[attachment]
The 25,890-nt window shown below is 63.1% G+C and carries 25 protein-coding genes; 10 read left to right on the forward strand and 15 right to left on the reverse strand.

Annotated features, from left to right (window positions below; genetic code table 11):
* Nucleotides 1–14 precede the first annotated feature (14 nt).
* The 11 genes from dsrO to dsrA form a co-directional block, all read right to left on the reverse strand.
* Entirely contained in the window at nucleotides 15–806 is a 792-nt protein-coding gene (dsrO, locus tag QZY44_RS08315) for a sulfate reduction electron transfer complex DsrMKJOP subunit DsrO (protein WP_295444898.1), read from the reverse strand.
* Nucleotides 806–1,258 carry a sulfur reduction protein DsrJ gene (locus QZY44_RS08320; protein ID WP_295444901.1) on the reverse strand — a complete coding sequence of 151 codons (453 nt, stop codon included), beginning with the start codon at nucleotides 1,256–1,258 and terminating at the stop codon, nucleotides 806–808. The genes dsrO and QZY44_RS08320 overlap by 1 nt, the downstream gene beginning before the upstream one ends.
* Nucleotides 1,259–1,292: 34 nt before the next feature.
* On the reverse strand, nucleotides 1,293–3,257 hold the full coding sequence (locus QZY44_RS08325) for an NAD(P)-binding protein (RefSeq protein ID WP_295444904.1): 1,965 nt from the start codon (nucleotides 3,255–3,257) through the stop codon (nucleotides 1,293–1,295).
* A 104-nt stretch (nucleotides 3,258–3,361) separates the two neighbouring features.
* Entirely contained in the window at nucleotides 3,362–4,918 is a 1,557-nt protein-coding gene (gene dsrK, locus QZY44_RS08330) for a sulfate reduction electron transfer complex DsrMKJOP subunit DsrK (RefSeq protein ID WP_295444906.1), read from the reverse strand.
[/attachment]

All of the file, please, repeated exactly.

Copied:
The 25,890-nt window shown below is 63.1% G+C and carries 25 protein-coding genes; 10 read left to right on the forward strand and 15 right to left on the reverse strand.

Annotated features, from left to right (window positions below; genetic code table 11):
* Nucleotides 1–14 precede the first annotated feature (14 nt).
* The 11 genes from dsrO to dsrA form a co-directional block, all read right to left on the reverse strand.
* Entirely contained in the window at nucleotides 15–806 is a 792-nt protein-coding gene (dsrO, locus tag QZY44_RS08315) for a sulfate reduction electron transfer complex DsrMKJOP subunit DsrO (protein WP_295444898.1), read from the reverse strand.
* Nucleotides 806–1,258 carry a sulfur reduction protein DsrJ gene (locus QZY44_RS08320; protein ID WP_295444901.1) on the reverse strand — a complete coding sequence of 151 codons (453 nt, stop codon included), beginning with the start codon at nucleotides 1,256–1,258 and terminating at the stop codon, nucleotides 806–808. The genes dsrO and QZY44_RS08320 overlap by 1 nt, the downstream gene beginning before the upstream one ends.
* Nucleotides 1,259–1,292: 34 nt before the next feature.
* On the reverse strand, nucleotides 1,293–3,257 hold the full coding sequence (locus QZY44_RS08325) for an NAD(P)-binding protein (RefSeq protein ID WP_295444904.1): 1,965 nt from the start codon (nucleotides 3,255–3,257) through the stop codon (nucleotides 1,293–1,295).
* A 104-nt stretch (nucleotides 3,258–3,361) separates the two neighbouring features.
* Entirely contained in the window at nucleotides 3,362–4,918 is a 1,557-nt protein-coding gene (gene dsrK, locus QZY44_RS08330) for a sulfate reduction electron transfer complex DsrMKJOP subunit DsrK (RefSeq protein ID WP_295444906.1), read from the reverse strand.